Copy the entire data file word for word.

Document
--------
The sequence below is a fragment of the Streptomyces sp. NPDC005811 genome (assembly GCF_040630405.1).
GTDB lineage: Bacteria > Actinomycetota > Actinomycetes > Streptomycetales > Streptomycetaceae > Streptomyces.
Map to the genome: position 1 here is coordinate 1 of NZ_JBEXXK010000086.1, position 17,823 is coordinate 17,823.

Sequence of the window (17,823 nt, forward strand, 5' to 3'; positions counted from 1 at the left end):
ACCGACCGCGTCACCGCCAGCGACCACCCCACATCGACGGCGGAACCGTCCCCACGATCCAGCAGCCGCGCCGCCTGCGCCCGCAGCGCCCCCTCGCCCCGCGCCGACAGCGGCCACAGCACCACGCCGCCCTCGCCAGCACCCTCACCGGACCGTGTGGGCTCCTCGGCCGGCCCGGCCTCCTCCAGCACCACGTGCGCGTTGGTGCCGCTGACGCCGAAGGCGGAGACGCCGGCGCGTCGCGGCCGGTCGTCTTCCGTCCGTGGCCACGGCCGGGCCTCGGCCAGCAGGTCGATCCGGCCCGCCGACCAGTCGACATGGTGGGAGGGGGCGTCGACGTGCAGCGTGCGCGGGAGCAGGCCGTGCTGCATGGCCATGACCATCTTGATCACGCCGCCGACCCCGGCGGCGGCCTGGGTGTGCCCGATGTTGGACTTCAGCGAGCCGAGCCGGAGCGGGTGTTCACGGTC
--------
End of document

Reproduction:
The sequence below is a fragment of the Streptomyces sp. NPDC005811 genome (assembly GCF_040630405.1).
GTDB lineage: Bacteria > Actinomycetota > Actinomycetes > Streptomycetales > Streptomycetaceae > Streptomyces.
Map to the genome: position 1 here is coordinate 1 of NZ_JBEXXK010000086.1, position 17,823 is coordinate 17,823.

Sequence of the window (17,823 nt, forward strand, 5' to 3'; positions counted from 1 at the left end):
ACCGACCGCGTCACCGCCAGCGACCACCCCACATCGACGGCGGAACCGTCCCCACGATCCAGCAGCCGCGCCGCCTGCGCCCGCAGCGCCCCCTCGCCCCGCGCCGACAGCGGCCACAGCACCACGCCGCCCTCGCCAGCACCCTCACCGGACCGTGTGGGCTCCTCGGCCGGCCCGGCCTCCTCCAGCACCACGTGCGCGTTGGTGCCGCTGACGCCGAAGGCGGAGACGCCGGCGCGTCGCGGCCGGTCGTCTTCCGTCCGTGGCCACGGCCGGGCCTCGGCCAGCAGGTCGATCCGGCCCGCCGACCAGTCGACATGGTGGGAGGGGGCGTCGACGTGCAGCGTGCGCGGGAGCAGGCCGTGCTGCATGGCCATGACCATCTTGATCACGCCGCCGACCCCGGCGGCGGCCTGGGTGTGCCCGATGTTGGACTTCAGCGAGCCGAGCCGGAGCGGGTGTTCACGGTC